Foot & Ankle
The foot and ankle in the human body work together to provide balance, stability, movement, and propulsion.
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The hind foot is comprised of two bones, the talus bone which connects to the bones of the lower leg, and the calcaneus bone which forms the heel. The Midfoot is comprised of the navicular, cuboid, and three cuneiform bones. The forefoot is made up of five metatarsal bones and 14 toe bones called phalanges. The hind foot is separated from the midfoot by the mediotarsal joint and the midfoot is separated from the forefoot by the Lisfranc joint.
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The ankle joint is composed of three bones: the tibia, fibula, and talus which are articulated together. The ends of the fibula and tibia (lower leg bones) form the inner and outer malleolus, which are the bony protrusions of the ankle joint that you can feel and see on either side of the ankle. The joint is protected by a fibrous membrane called a joint capsule, and filled with synovial fluid to enable smooth movement.
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Achilles Tendon Rupture
Tendons are the soft tissues connecting muscles to the bones. The achilles tendon is the longest tendon in the body and is present behind the ankle, joining the calf muscles with the heel bone. Contraction of the calf muscles tightens the achilles tendon and pulls the heel, enabling foot and toe movements necessary for walking, running and jumping.
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Ankle Sprains are a common injury that occurs from over stretching or tearing of the ligaments that support the ankle. The ankle is composed of bones forming a joint and ligaments are the elastic structures which are responsible for holding these bones in their proper place. Ligaments and other soft tissues function to prevent abnormal movement such as twisting, turning, and rolling of the foot beyond the normal range.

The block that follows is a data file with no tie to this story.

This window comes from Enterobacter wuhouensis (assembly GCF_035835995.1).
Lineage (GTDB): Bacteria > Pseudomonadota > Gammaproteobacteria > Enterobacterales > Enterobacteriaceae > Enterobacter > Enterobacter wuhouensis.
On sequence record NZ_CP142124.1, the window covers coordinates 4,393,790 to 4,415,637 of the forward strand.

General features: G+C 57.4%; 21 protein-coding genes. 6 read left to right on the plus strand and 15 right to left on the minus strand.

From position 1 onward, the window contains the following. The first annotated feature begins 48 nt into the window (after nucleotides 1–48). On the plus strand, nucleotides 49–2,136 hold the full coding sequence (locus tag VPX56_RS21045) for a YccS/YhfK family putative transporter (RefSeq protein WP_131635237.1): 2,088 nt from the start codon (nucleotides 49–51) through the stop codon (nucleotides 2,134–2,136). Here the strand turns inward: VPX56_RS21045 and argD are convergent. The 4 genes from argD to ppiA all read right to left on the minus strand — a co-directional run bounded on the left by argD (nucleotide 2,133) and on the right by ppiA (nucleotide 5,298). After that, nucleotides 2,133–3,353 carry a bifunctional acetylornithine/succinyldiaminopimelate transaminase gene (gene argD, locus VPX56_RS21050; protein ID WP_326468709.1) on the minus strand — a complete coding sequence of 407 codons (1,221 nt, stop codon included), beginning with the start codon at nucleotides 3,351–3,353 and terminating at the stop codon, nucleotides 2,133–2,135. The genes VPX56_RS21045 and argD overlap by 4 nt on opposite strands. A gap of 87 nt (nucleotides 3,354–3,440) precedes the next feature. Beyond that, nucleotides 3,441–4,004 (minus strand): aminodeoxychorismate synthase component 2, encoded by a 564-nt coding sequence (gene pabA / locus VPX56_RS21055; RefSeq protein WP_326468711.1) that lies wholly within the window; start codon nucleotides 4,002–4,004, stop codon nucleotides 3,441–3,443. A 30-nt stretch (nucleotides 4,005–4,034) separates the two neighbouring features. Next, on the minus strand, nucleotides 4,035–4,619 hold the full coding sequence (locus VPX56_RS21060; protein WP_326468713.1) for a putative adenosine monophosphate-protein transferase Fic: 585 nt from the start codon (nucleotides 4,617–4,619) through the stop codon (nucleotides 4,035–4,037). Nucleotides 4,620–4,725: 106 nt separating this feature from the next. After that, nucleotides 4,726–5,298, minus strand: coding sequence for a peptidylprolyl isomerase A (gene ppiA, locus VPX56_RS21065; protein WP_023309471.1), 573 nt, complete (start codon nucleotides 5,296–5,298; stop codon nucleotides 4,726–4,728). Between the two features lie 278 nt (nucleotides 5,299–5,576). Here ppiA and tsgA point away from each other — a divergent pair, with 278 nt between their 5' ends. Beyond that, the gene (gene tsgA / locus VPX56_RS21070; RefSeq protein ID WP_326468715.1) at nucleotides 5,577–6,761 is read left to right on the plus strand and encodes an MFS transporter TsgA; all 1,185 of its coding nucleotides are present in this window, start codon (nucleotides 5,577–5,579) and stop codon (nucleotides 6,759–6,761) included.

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The plantar fascia is a long, thin ligament present along the bottom of the foot that creates the arch of the foot. It extends from the heel bone, and then splits and fans out to attach itself to the toes.
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Athletic Ankle Fractures
An ankle fracture is a common injury that involves a break in one or more bones that make up the ankle joint. Sometimes ligaments may also be damaged. Ankle fractures are most often caused by motor vehicle accidents, rolling or twisting of the ankle, tripping or falling or during sports activities.
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Ankle arthroscopy is a minimally invasive surgical procedure in which an arthroscope, a small, soft, flexible tube with a light and video camera at the end, is inserted into the ankle joint to evaluate and treat a variety of conditions.
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Click on the topics below to find out more from the orthopaedic connection website of American Academy of Orthopaedic Surgeons.
- Achilles tendon
- Adult (Acquired) Flatfoot
- Arthritis of the Foot and Ankle
- Ankle Fractures
- Athletic Shoes
- Rotura de tobillo (Broken Ankle)
- Broken Ankle
- Diabetic foot
- Flexible flatfoot in children
- Foot Pain
- Fracture of the Talus
- Fractures of the Heel
- Hammer toe
- Heel Pain
- Ingrown Toenail
- Orthotic Devices
- Pediatric Thigh Bone Fracture
- Plantar fasciitis
- Posterior Tibial Tendon Dysfunction
- Rheumatoid Arthritis of the Foot and Ankle
- Sprained Ankle
- Stiff Big Toe (Hallux rigidus)
- Stress Fractures of the Foot and Ankle
- Toe and Forefoot Fractures